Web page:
Scientists discover a giant cosmic butterfly: The largest planet-forming disk ever seen

Credit: Radio: SAO/ASIAA/SMA/K. Monsch et al; Optical: Pan-STARRS.

Astronomers have made an exciting discovery: a gigantic, cosmic butterfly in the night sky that turns out to be the largest planet-forming disk ever seen.

Known officially as IRAS 23077+6707 (IRAS 23077 for short), this amazing sight is about 1000 light-years away from Earth.

It was first spotted in 2016 by Ciprian T. Berghea from the US Naval Observatory using the Panoramic Survey Telescope and Rapid Response System (Pan-STARRS), but its true nature remained a mystery until now.

Two new studies have uncovered the secrets of IRAS 23077. One paper, led by Berghea and accepted for publication in The Astrophysical Journal Letters, revealed that IRAS 23077 is a young star surrounded by a massive planet-forming disk.

The second paper, published in The Astrophysical Journal Letters, confirmed this discovery using data from the Submillimeter Array (SMA), an array of telescopes in Hawaii.

The SMA, operated by the Smithsonian Astrophysical Observatory (SAO) and the Academia Sinica Institute of Astronomy and Astrophysics (ASIAA) in Taiwan, detects light at millimeter wavelengths.

This type of light, a form of radio waves, helped scientists understand the physical nature of IRAS 23077.

Kristina Monsch, an astrophysicist at SAO and a postdoctoral fellow at the Center for Astrophysics | Harvard & Smithsonian (CfA), led the SMA observations. “What we found was incredible – evidence that this was the largest planet-forming disk ever discovered,” said Monsch.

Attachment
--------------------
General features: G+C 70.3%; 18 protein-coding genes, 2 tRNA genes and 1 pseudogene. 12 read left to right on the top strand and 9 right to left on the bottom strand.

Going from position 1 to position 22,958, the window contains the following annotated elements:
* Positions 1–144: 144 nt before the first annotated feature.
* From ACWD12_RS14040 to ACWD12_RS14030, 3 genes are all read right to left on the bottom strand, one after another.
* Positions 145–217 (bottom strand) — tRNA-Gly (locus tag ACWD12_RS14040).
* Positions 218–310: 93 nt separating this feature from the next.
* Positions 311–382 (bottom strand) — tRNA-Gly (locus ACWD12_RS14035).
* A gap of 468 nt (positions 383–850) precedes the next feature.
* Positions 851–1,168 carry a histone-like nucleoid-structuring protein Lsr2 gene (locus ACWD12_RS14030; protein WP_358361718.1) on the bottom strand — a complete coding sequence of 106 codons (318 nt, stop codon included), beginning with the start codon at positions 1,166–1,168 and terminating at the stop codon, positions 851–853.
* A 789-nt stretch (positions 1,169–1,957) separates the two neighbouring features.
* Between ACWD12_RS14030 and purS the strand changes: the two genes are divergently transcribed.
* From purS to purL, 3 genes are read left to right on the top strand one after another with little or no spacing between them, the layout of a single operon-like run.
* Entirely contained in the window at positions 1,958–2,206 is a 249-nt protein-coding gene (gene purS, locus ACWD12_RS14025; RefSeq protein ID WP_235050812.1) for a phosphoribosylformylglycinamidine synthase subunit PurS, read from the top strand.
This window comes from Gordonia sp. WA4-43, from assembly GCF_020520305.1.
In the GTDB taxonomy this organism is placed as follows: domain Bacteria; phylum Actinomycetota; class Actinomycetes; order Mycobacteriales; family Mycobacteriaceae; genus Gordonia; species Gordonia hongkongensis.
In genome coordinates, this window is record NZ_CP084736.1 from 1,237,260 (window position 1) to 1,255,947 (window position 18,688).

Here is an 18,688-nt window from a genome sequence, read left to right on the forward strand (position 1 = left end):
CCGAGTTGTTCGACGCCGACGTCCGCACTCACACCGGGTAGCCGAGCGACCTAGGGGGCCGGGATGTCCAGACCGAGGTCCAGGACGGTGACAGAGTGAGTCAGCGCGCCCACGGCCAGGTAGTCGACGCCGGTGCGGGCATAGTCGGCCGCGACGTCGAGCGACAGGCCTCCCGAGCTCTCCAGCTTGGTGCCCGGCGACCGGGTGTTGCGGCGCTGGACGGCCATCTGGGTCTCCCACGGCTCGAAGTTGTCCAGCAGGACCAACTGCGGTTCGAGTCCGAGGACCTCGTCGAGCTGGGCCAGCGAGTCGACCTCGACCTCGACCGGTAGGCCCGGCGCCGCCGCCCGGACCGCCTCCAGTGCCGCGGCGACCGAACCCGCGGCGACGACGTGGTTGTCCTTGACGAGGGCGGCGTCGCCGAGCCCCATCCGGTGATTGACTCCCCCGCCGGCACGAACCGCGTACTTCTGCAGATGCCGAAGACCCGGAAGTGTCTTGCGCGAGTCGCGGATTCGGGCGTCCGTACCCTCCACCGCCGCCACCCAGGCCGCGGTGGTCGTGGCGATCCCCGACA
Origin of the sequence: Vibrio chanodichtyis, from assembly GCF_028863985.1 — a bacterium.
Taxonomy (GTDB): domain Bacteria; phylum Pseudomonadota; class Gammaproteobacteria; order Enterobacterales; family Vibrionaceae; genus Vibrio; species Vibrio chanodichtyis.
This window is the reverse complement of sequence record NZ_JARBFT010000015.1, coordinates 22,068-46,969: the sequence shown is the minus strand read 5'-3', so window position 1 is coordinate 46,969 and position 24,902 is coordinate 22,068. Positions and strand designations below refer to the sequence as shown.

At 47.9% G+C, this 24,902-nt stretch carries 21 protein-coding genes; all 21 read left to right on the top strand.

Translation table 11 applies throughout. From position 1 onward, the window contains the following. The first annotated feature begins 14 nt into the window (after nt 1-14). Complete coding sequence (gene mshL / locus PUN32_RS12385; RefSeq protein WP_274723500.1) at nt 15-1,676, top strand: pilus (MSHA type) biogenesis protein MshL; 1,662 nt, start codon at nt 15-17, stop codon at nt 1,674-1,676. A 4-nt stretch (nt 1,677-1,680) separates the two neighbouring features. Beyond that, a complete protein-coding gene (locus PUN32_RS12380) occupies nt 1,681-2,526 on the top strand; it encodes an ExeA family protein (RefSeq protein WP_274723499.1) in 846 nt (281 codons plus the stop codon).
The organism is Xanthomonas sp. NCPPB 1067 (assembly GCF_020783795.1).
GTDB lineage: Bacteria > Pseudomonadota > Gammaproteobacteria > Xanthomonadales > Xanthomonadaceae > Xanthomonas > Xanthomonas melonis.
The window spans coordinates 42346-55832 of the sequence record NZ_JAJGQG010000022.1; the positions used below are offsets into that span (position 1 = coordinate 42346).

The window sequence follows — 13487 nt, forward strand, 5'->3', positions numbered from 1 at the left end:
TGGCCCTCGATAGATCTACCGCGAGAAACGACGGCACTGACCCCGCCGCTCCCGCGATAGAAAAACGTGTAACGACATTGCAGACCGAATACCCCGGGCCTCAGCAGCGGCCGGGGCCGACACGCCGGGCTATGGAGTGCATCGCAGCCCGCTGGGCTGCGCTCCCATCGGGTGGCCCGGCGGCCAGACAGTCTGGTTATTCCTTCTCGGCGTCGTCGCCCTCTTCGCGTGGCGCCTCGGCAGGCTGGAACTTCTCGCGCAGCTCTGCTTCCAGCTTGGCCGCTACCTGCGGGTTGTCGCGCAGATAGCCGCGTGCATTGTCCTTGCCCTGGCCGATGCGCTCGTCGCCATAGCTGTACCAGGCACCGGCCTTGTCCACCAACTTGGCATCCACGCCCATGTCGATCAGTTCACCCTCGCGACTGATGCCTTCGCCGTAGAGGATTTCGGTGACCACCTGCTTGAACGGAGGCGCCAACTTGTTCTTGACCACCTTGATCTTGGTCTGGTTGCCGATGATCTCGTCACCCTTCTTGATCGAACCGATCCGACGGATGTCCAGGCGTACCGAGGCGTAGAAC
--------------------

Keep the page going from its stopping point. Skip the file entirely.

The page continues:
“It is extremely rich in dust and gas, which are the building blocks of planets.”

Planet-forming disks, or “protoplanetary disks,” are where planets like Earth and Jupiter form around young stars. These disks are rich in dust and gas and rotate in a way that astronomers can use to measure their size and the mass of their central stars.

Some disks, like IRAS 23077, are oriented edge-on, meaning they can obscure their parent star’s light, but their dust and gas can still be seen with millimeter-wavelength telescopes like the SMA.

“The SMA data offers smoking-gun evidence that this is a disk,” said Monsch. “It is rotating around a star likely two to four times more massive than our Sun and has enough material to form many giant planets, reaching over 300 times further out than the distance between the Sun and Jupiter.”

This discovery raises important questions. “How many more of these objects have we missed?” asked Joshua Bennett Lovell, a co-author and SAO astrophysicist. Further study of IRAS 23077 and similar objects could unlock the secrets of how planetary systems develop in their early years.

IRAS 23077 was playfully nicknamed “Dracula’s Chivito” by Berghea, drawing inspiration from his Romanian heritage and a suggestion by his co-author, Ana Mosquera, to name it after Uruguay’s national dish, the “chivito.”

This fascinating discovery involved a team of researchers including Kristina Monsch, Joshua Lovell, Jeremy Drake, Ciprian Berghea, and others from institutions like the Max Planck Institute for Astrophysics, CfA, and the University of Hawaii.

Source: KSR.